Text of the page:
When Jim Hackwith enrolled as a freshman at the University of Idaho, he planned on becoming an Engineer. But then, his old High School coach at Troy High, Lee Brocke, asked him to substitute for him while he was gone, and the rest of the story is history (or math, drama, and sports in this case). Working with the kids resonated with him and left him wishing he had pursued a degree in teaching. That’s when he switched majors and decided to become a teacher. It took him an extra two years at the University byt the community of Warrenton will forever be grateful.
It couldn’t have been easy to juggle the responsibilities of teaching, coaching sports, 33 years of marriage (and still counting), and raising two kids, but Jim Hackwith managed it all with grace and dedication. Aside from teaching mathematics and drama, he coached basketball, football, volleyball, and even golf. He is a man of many talents with a big heart to match.
Mr. Hackwith saw a lot of changes in schools over the years, and not all were positive. He noticed a lot more single-parent or no-parent households, which impacts the family dynamic and how kids behave in the classroom. At some point, parents began to complain that they couldn’t afford supplies, so it became common to come up with them himself. It may have just been a calculator here or some costumes there, but those items must have added up to a big chunk of change over the years.
He also had to deal with administration changes like a new Principal. Sometimes the changes were good, sometimes he wanted to quit, but he kept at it for the kids. Getting to know the kids one-on-one outside of the classroom was his favorite part of being a teacher. Whether it was his four years of coaching varsity volleyball when they went to State or directing drama productions like The Adams Family or Thoroughly Modern Millie, it was the afterschool activities that brought him the most joy.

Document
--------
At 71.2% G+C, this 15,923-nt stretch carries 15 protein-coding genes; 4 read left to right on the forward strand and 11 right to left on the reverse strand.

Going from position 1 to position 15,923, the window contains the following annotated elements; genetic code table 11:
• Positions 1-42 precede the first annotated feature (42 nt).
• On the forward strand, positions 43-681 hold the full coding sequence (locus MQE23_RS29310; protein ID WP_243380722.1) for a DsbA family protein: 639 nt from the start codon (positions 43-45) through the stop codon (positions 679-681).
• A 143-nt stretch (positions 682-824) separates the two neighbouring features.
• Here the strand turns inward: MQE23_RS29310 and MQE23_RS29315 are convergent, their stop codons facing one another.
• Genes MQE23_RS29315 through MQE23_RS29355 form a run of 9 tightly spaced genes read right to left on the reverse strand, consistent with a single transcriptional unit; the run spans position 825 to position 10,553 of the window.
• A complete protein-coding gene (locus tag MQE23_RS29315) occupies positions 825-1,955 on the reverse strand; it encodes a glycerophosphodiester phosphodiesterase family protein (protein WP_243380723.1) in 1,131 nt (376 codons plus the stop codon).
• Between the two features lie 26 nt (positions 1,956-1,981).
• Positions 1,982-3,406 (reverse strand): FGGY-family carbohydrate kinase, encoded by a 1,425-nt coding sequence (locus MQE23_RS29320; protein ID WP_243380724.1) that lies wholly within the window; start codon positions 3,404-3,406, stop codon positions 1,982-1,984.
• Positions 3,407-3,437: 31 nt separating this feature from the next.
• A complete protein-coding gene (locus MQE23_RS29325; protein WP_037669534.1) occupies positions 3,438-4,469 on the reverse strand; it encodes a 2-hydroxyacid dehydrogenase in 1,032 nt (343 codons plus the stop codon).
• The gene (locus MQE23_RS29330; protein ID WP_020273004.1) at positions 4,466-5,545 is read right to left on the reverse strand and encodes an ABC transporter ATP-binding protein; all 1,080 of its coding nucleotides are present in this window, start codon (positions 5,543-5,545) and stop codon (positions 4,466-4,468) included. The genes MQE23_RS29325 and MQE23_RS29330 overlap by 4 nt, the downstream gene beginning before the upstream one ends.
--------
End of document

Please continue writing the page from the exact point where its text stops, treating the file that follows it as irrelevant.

Jim believes strongly that hands-on activities are essential for the mental and social health of children. He saw first hand how a student might feel lost in the classroom, but put them in charge of helping with homecoming decorations and their face lights up with confidence. He saw friendships develop, and values learned. It takes a lot more than just showing up to class to be a good teacher. It takes compassion and commitment, traits that are a prominent part of his character.
When asked what advice he might give a new teacher just starting in their career, Jim said, “Be yourself. Don’t try to be the student’s friend. Be their mentor and coach and teach them values. Teach them right and wrong. Be someone they can look up to and confide in.” It obviously worked for him, because his students, parents, and coworkers all adored him and are sorry to see him retire, although we all wish him well.
Jim will now spend his time doing yard work, DIY projects around the home, traveling and volunteering. He said he’s already getting calls about helping out in local theater. He also plays guitar in a local band called Ship of Fools. If you get a chance, track them down and catch a gig.
It’s a shame that due to COVID, Jim Hackwith didn’t get to say a proper goodbye to so many students and colleagues that will miss him. He didn’t particularly enjoy teaching remote classes at the end of the school year. He missed the smiles and eye contact, the personal interaction that goes with being together in person in a classroom. You can’t replicate that kind of energy.
Mr. Hackwith is glad he had already planned to retire at the end of the 2020 school year, but he wishes he could have enjoyed those final hugs and handshakes. Hopefully, as things begin to reopen after the pandemic, you may see him at local youth sports games. If you would like to send your congratulations or let Mr. Hackwith know how much you appreciate all that he did for the students and parents at Warrenton High, you can send him an e-mail at email@example.com. From all of us at Clatsop News and the entire community of Warrenton, we thank Jim Hackwith for his 34 years of outstanding dedication and teaching at Warrenton High.